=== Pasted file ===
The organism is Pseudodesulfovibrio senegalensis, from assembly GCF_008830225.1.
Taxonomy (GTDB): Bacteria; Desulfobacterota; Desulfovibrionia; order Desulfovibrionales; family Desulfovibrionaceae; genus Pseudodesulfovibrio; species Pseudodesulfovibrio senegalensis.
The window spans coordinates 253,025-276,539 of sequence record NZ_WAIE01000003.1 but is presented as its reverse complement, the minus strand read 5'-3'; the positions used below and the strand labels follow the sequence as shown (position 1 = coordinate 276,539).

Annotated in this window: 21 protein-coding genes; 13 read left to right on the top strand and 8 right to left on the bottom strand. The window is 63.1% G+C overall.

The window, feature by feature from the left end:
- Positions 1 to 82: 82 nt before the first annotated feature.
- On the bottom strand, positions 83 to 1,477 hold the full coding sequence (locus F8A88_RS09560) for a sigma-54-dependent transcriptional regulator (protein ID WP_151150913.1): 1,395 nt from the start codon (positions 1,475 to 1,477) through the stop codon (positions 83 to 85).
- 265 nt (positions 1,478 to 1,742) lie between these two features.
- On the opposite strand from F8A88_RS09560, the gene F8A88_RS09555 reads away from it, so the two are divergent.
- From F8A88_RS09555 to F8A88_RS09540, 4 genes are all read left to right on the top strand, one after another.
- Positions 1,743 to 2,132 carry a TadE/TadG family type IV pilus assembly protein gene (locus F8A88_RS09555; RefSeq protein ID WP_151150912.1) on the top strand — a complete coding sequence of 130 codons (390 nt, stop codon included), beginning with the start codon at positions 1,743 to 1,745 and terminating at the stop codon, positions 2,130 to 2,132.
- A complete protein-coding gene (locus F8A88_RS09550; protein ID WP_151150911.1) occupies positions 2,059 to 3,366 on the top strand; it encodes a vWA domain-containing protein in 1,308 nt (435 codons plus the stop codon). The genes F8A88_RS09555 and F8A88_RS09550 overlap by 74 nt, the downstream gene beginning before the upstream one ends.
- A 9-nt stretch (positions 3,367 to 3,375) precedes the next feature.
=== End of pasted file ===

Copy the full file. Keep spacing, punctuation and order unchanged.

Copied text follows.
The organism is Pseudodesulfovibrio senegalensis, from assembly GCF_008830225.1.
Taxonomy (GTDB): Bacteria; Desulfobacterota; Desulfovibrionia; order Desulfovibrionales; family Desulfovibrionaceae; genus Pseudodesulfovibrio; species Pseudodesulfovibrio senegalensis.
The window spans coordinates 253,025-276,539 of sequence record NZ_WAIE01000003.1 but is presented as its reverse complement, the minus strand read 5'-3'; the positions used below and the strand labels follow the sequence as shown (position 1 = coordinate 276,539).

Annotated in this window: 21 protein-coding genes; 13 read left to right on the top strand and 8 right to left on the bottom strand. The window is 63.1% G+C overall.

The window, feature by feature from the left end:
- Positions 1 to 82: 82 nt before the first annotated feature.
- On the bottom strand, positions 83 to 1,477 hold the full coding sequence (locus F8A88_RS09560) for a sigma-54-dependent transcriptional regulator (protein ID WP_151150913.1): 1,395 nt from the start codon (positions 1,475 to 1,477) through the stop codon (positions 83 to 85).
- 265 nt (positions 1,478 to 1,742) lie between these two features.
- On the opposite strand from F8A88_RS09560, the gene F8A88_RS09555 reads away from it, so the two are divergent.
- From F8A88_RS09555 to F8A88_RS09540, 4 genes are all read left to right on the top strand, one after another.
- Positions 1,743 to 2,132 carry a TadE/TadG family type IV pilus assembly protein gene (locus F8A88_RS09555; RefSeq protein ID WP_151150912.1) on the top strand — a complete coding sequence of 130 codons (390 nt, stop codon included), beginning with the start codon at positions 1,743 to 1,745 and terminating at the stop codon, positions 2,130 to 2,132.
- A complete protein-coding gene (locus F8A88_RS09550; protein ID WP_151150911.1) occupies positions 2,059 to 3,366 on the top strand; it encodes a vWA domain-containing protein in 1,308 nt (435 codons plus the stop codon). The genes F8A88_RS09555 and F8A88_RS09550 overlap by 74 nt, the downstream gene beginning before the upstream one ends.
- A 9-nt stretch (positions 3,367 to 3,375) precedes the next feature.